Her words stuck with me because I knew her experience and I knew how she’d lived through many degrees of difference from the way she had hoped things would go.

Her words became even more poignant when less than one week later, with my wife 33 weeks pregnant, I was on the operating table as surgeons literally took my intestines out and put them back in (I still can’t even believe it).

This was very different from how I had hoped the weeks leading up to parenthood would go. There were many degrees of variation…

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Behind All Great Work is a Memory

Behind all great work is a memory:

  • A memory of a pain you’ve suffered.
  • A memory of a success you’ve had.
  • A memory of a kindness you’ve received.
  • A memory of a moment you wish you could repeat.
  • A memory of a joy you’ve experienced.
  • A memory of a love you’ve witnessed.
  • A memory of a hope you’ve known.
  • A memory of a suffering in need of alleviation.
  • A memory of an injustice you can’t shake.
  • A memory of words that stay with you.
  • A memory of thirst that’s gone quenched.
  • A memory of harm left unattended.
  • A memory of healing that you’ll never forget.
  • A memory of a freedom unlike any other.
  • A memory of a delight that still brings a smile.
  • A memory of relief that you didn’t realize you needed.
  • A memory of a presence who filled a hole.
  • A memory of a conversation that changed everything.
  • A memory of an object that brought comfort or change.
  • A memory of hospitality unlike any other.
  • A memory of being welcomed and affirmed.
  • A memory of feeling important and valued.
  • A memory of having someone in your corner.
  • A memory of being supported unconditionally.
  • A memory of having the right thing right when you needed it.
  • A memory of having more than enough.
  • A memory of being carried, even if only for a moment.
  • A memory of learning something new that changes everything.
  • A memory of teaching that new thing to someone else.
  • A memory of being thanked for something you didn’t realize mattered.
  • A memory of being caught up in a moment and losing track of time.
  • A memory of a feeling of spaciousness in life or even in your physical space.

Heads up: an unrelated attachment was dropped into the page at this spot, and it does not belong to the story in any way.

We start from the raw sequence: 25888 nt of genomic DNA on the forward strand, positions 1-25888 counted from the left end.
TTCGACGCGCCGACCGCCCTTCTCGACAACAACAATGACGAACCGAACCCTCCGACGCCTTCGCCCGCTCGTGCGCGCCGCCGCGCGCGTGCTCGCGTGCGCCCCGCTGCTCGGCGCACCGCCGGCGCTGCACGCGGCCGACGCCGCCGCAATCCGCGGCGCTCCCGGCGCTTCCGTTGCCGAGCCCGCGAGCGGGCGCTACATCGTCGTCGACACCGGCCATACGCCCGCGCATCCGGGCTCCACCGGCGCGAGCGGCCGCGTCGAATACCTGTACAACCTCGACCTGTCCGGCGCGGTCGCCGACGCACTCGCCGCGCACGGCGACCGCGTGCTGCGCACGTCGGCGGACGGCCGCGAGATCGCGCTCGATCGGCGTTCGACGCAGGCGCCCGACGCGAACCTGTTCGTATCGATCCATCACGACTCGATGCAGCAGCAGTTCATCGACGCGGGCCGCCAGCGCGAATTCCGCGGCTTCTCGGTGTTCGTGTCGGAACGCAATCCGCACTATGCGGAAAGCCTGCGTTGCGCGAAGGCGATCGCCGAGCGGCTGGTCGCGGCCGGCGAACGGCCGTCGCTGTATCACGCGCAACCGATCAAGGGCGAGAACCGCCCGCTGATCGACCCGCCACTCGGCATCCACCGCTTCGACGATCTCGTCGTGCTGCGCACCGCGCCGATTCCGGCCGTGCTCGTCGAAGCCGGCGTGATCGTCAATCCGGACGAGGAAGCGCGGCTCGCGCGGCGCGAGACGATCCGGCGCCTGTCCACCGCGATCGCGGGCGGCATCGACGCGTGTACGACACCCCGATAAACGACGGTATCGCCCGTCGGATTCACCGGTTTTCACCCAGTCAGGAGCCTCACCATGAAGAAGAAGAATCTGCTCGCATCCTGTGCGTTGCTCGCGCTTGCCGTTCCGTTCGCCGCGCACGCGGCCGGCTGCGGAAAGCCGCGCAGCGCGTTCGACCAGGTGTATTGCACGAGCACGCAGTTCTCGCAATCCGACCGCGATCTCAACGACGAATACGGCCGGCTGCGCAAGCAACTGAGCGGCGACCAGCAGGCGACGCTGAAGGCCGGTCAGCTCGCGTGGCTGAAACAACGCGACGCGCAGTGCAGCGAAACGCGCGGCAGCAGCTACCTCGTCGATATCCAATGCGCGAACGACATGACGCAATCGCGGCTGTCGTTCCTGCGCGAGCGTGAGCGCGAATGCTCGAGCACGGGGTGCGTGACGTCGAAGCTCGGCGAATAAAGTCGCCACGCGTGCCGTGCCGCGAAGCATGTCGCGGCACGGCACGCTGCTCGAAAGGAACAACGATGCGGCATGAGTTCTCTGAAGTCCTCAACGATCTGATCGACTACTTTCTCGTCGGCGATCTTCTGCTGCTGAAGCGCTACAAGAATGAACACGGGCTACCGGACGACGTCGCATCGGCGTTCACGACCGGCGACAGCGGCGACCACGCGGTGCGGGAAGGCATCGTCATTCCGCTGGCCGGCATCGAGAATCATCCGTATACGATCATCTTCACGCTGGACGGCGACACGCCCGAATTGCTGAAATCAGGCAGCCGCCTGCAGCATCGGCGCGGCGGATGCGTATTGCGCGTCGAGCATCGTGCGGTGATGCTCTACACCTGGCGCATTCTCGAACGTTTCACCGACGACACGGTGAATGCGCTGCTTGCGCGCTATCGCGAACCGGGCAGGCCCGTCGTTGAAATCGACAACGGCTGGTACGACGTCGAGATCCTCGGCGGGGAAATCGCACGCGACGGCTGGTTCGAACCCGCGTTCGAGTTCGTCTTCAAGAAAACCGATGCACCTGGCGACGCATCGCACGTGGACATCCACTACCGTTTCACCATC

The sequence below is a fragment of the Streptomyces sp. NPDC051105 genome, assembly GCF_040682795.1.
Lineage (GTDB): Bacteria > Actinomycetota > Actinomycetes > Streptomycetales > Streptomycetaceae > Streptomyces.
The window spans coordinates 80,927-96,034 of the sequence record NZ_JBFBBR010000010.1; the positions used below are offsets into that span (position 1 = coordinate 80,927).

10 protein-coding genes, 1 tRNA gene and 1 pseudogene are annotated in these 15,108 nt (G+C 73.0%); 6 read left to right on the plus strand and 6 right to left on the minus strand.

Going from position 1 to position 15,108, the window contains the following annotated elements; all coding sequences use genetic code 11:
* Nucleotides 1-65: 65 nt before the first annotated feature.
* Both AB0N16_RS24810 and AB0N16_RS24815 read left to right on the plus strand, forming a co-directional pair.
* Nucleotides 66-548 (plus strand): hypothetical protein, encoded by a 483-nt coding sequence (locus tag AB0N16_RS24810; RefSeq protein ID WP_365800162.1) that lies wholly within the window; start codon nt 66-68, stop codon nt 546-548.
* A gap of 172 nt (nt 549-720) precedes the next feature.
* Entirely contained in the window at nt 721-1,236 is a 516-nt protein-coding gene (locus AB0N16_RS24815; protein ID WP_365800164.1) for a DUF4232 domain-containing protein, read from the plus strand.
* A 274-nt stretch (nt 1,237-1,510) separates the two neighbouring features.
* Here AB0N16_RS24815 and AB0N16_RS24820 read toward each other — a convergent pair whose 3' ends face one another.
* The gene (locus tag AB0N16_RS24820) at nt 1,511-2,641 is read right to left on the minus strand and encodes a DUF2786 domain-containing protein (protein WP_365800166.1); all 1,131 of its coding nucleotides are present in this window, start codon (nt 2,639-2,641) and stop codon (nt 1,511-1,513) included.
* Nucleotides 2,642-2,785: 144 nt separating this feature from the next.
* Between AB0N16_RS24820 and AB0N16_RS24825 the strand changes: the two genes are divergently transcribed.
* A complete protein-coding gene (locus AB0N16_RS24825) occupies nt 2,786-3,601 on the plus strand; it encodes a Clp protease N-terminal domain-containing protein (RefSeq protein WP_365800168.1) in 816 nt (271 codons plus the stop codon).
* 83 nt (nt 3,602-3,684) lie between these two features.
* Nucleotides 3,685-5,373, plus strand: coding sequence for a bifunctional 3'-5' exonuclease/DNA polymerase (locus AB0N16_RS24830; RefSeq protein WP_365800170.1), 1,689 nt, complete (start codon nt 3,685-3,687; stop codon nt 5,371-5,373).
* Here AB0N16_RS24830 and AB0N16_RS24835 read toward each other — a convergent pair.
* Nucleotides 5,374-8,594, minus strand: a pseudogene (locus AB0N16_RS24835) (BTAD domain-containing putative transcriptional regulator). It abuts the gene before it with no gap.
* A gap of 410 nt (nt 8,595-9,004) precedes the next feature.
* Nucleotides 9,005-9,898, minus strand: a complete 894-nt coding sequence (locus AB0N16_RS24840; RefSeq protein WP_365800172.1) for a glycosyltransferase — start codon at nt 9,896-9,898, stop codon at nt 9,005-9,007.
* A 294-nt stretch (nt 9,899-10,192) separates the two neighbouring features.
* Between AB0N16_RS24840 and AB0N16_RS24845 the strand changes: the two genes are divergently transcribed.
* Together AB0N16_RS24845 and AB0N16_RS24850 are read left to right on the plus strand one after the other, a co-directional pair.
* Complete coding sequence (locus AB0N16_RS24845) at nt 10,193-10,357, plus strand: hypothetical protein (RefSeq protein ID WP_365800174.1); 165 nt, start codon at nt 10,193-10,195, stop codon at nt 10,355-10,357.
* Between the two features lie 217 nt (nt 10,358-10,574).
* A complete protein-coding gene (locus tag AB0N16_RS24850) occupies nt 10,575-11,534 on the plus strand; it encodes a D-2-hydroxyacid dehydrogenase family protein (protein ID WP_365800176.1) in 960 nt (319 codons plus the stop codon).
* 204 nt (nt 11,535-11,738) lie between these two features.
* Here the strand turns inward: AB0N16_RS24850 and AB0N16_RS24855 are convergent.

• A memory of a problem that was finally solved (FINALLY!).

The memory of an experience.

Do you know what those memories are for you?

My wife, Stacia, will tell you a story about sitting at an old piano in her grandmother’s basement playing Elvis songs from sheet music and singing her heart out. She’ll speak of the feelings she had and the things she was able to express in and through that music.

Today she’s a piano teacher on the cusp of launching a tool to help music teachers around the world. Why?…

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An Agile Approach to Life and Career Planning

You can’t plan your whole life out. It’s just not possible.

In his book Stumbling on Happiness, author Daniel Gilbert makes the point again and again that humans are consistently bad at predicting what will make us happy.

Isn’t that funny? We’re simply bad at anticipating in the present what we’ll want and what will make us happy in the future.

So even if you could plan out your entire life without any unexpected twists and turns, you’d have created a stagnant map to a moving target.

This is something I keep coming back to when it when it comes to career planning and your life’s work. For most people, your life’s work doesn’t change very much, but what will change is how you go about making that impact. You can say that your work is about helping people in a certain way, but you can’t necessarily be sure how you’ll go about doing that work 10 years from now.

Some of the difficulty in predicting and career planning is that at this moment you only know what’s possible at this very moment. Possibilities open and close in sets. What’s available and even imaginable to you right now is based on where you are and what you’ve been exposed to.

A recent study on successful entrepreneurs has shown that innovation is much more effective than market research and planning. In fact, they believe in the uncertainty of the future and know that they can’t predict it in any way.

Every step forward and every new experience opens another door into what you can imagine as possible.

There will be new possibilities available to you in the future that you can’t even imagine at this moment. How could you effectively plan for them?

You can’t.

The point of this work— of discovering more of what you have to give and the places that are most meaningful — is not to know every step of the journey, but to know the direction that you are made to travel…